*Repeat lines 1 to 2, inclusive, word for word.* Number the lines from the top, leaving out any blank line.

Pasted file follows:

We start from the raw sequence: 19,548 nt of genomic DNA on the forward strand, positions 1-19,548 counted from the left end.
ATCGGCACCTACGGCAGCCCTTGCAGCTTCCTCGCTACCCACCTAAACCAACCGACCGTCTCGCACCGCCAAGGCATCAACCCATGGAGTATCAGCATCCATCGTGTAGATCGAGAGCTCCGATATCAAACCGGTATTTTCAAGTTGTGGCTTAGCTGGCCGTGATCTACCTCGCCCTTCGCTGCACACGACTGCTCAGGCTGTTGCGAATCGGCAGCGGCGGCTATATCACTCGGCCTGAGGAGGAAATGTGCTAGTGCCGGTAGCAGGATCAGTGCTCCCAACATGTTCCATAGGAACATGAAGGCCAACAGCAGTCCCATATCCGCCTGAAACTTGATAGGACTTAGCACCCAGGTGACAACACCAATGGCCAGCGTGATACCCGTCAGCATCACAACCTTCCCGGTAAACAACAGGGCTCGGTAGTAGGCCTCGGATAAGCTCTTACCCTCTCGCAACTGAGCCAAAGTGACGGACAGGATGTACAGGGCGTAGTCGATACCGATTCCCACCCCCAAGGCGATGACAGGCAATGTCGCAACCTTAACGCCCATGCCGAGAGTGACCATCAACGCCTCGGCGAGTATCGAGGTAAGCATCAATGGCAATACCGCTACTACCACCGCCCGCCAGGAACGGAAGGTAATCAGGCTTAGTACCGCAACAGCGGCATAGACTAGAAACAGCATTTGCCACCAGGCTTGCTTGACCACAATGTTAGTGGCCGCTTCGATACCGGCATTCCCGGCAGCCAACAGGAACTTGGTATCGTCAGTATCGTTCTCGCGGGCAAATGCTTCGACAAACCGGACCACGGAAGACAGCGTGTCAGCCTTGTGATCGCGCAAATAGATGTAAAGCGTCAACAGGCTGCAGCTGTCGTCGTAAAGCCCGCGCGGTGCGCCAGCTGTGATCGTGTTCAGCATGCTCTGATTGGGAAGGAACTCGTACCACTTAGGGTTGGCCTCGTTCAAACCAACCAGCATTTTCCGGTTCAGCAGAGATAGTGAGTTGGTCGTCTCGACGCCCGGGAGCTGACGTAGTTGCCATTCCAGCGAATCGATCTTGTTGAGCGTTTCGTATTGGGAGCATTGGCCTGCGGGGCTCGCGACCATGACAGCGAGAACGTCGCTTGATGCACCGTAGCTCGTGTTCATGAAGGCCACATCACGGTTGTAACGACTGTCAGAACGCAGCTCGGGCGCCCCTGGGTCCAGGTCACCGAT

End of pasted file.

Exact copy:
We start from the raw sequence: 19,548 nt of genomic DNA on the forward strand, positions 1-19,548 counted from the left end.
ATCGGCACCTACGGCAGCCCTTGCAGCTTCCTCGCTACCCACCTAAACCAACCGACCGTCTCGCACCGCCAAGGCATCAACCCATGGAGTATCAGCATCCATCGTGTAGATCGAGAGCTCCGATATCAAACCGGTATTTTCAAGTTGTGGCTTAGCTGGCCGTGATCTACCTCGCCCTTCGCTGCACACGACTGCTCAGGCTGTTGCGAATCGGCAGCGGCGGCTATATCACTCGGCCTGAGGAGGAAATGTGCTAGTGCCGGTAGCAGGATCAGTGCTCCCAACATGTTCCATAGGAACATGAAGGCCAACAGCAGTCCCATATCCGCCTGAAACTTGATAGGACTTAGCACCCAGGTGACAACACCAATGGCCAGCGTGATACCCGTCAGCATCACAACCTTCCCGGTAAACAACAGGGCTCGGTAGTAGGCCTCGGATAAGCTCTTACCCTCTCGCAACTGAGCCAAAGTGACGGACAGGATGTACAGGGCGTAGTCGATACCGATTCCCACCCCCAAGGCGATGACAGGCAATGTCGCAACCTTAACGCCCATGCCGAGAGTGACCATCAACGCCTCGGCGAGTATCGAGGTAAGCATCAATGGCAATACCGCTACTACCACCGCCCGCCAGGAACGGAAGGTAATCAGGCTTAGTACCGCAACAGCGGCATAGACTAGAAACAGCATTTGCCACCAGGCTTGCTTGACCACAATGTTAGTGGCCGCTTCGATACCGGCATTCCCGGCAGCCAACAGGAACTTGGTATCGTCAGTATCGTTCTCGCGGGCAAATGCTTCGACAAACCGGACCACGGAAGACAGCGTGTCAGCCTTGTGATCGCGCAAATAGATGTAAAGCGTCAACAGGCTGCAGCTGTCGTCGTAAAGCCCGCGCGGTGCGCCAGCTGTGATCGTGTTCAGCATGCTCTGATTGGGAAGGAACTCGTACCACTTAGGGTTGGCCTCGTTCAAACCAACCAGCATTTTCCGGTTCAGCAGAGATAGTGAGTTGGTCGTCTCGACGCCCGGGAGCTGACGTAGTTGCCATTCCAGCGAATCGATCTTGTTGAGCGTTTCGTATTGGGAGCATTGGCCTGCGGGGCTCGCGACCATGACAGCGAGAACGTCGCTTGATGCACCGTAGCTCGTGTTCATGAAGGCCACATCACGGTTGTAACGACTGTCAGAACGCAGCTCGGGCGCCCCTGGGTCCAGGTCACCGAT